chemistry, it’s amazing — in coaching and in business

June 24, 2008 at 11:12 pm | Posted in Business | 2 Comments

For years, I have been trying to figure out what makes a coach successful. At first I thought it must be experience. That’s why I guy like Bill Belichick could get run out of Cleveland on a rail for being a failure, then gain experience and go build a dynasty in lowly New England. But wait… then there’s Jimmy Johnson, who was successful as a college coach, then built a dynasty in Dallas, but ultimately failed badly when taking over in Miami. Ah, so it must be the players! But that doesn’t hold up under scrutiny either because teams often swing wildly from year to year with the same crop of healthy talent, sometimes the coach makes a difference, sometimes not.

I thought about this due to all the recent rumblings (like this one) over Yahoo! CEO Jerry Chang. The CEO comparison game starts, and folks start talking about track records of failures, and turnarounds, and stock prices, and profitability, etc., etc. And I thought, “man does this feel the same as a team looking for a new head coach!”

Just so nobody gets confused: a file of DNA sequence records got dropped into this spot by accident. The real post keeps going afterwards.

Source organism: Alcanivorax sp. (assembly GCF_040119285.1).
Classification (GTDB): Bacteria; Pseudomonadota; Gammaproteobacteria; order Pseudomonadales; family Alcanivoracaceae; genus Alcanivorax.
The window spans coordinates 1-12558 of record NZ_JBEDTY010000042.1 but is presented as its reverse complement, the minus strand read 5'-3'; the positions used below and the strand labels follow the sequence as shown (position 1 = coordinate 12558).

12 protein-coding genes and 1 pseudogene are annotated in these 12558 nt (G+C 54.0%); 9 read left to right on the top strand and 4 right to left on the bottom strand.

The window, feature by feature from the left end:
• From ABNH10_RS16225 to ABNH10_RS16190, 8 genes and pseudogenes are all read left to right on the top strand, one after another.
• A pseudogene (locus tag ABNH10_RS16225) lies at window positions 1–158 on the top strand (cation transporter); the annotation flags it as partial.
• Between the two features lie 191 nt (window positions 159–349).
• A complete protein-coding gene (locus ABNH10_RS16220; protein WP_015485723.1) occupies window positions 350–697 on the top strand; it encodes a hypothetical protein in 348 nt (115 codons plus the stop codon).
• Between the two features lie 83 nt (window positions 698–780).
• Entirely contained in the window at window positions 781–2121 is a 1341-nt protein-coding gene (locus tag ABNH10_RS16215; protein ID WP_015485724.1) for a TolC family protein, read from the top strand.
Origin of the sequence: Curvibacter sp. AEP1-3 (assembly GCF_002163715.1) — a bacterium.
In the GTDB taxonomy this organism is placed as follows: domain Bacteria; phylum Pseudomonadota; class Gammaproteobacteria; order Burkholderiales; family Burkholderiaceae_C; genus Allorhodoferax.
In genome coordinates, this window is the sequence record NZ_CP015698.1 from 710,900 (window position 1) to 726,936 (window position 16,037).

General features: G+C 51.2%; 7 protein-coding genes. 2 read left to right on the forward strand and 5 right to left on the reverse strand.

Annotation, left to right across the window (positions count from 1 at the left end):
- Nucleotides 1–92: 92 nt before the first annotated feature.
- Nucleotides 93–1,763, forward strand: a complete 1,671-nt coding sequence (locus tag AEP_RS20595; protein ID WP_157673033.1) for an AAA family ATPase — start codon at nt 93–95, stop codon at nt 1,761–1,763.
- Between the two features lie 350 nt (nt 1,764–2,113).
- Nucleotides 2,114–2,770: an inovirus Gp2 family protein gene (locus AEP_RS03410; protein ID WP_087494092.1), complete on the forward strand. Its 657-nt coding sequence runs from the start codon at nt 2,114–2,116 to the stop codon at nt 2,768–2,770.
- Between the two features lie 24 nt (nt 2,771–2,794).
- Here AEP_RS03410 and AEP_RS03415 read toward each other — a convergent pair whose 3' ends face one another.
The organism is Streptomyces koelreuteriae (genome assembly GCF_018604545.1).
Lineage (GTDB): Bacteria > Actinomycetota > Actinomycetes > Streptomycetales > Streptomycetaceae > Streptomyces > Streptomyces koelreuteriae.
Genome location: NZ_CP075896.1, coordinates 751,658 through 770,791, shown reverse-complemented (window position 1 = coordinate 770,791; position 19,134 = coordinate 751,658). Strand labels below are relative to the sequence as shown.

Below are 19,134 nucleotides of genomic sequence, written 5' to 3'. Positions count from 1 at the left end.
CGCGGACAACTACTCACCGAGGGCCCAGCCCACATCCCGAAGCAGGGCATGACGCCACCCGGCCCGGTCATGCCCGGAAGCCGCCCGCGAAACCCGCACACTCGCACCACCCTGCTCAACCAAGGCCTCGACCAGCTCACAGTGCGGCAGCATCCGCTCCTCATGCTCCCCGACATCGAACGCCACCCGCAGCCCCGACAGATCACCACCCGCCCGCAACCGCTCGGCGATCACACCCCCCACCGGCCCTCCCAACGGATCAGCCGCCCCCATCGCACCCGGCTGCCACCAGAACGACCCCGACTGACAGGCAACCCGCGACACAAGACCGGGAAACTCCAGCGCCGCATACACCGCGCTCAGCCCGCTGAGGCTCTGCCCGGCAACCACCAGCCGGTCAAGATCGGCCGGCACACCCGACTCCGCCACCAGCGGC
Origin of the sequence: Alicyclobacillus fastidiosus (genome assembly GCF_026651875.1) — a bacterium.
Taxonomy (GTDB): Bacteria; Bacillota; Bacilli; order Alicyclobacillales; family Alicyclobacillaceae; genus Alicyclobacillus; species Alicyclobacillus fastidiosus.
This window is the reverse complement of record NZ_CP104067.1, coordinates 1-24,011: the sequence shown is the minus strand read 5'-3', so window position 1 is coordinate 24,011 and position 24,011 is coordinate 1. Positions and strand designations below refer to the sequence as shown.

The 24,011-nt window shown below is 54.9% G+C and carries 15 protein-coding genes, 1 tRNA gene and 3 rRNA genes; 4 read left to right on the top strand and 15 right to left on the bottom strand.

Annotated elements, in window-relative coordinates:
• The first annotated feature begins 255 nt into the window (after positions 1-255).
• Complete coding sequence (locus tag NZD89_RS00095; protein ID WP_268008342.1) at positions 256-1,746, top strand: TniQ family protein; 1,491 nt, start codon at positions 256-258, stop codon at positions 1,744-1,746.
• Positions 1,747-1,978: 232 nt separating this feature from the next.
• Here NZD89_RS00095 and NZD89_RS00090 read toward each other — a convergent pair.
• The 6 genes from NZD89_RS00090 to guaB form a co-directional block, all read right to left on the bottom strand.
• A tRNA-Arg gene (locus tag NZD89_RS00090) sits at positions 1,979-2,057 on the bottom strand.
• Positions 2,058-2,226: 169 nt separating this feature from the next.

Here are two things I’m sure of after playing and coaching for many years:

1) Head coaches get way too much credit for a team’s success.

2) Head coaches get way too much blame for a team’s failure.

To me, it boils down to chemistry. What’s that mean? It’s a confluence of incalculable factors that lead to the success or failure of a group of people. Yes, there are things you can do to mitigate risk and increase your chances of success, but in the end, it’s the unknown variable combinations that seem to dictate the final outcome. If the outcome is good, there’s a lot of chest thumping. If it’s bad, there’s a lot of finger pointing. And I’m just not sure either is justified.



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  1. […] really lead to success by copying their formulas?  Or does success much more depend on that crazy chemistry thing I talked about […]

  2. Cool site, love the info.

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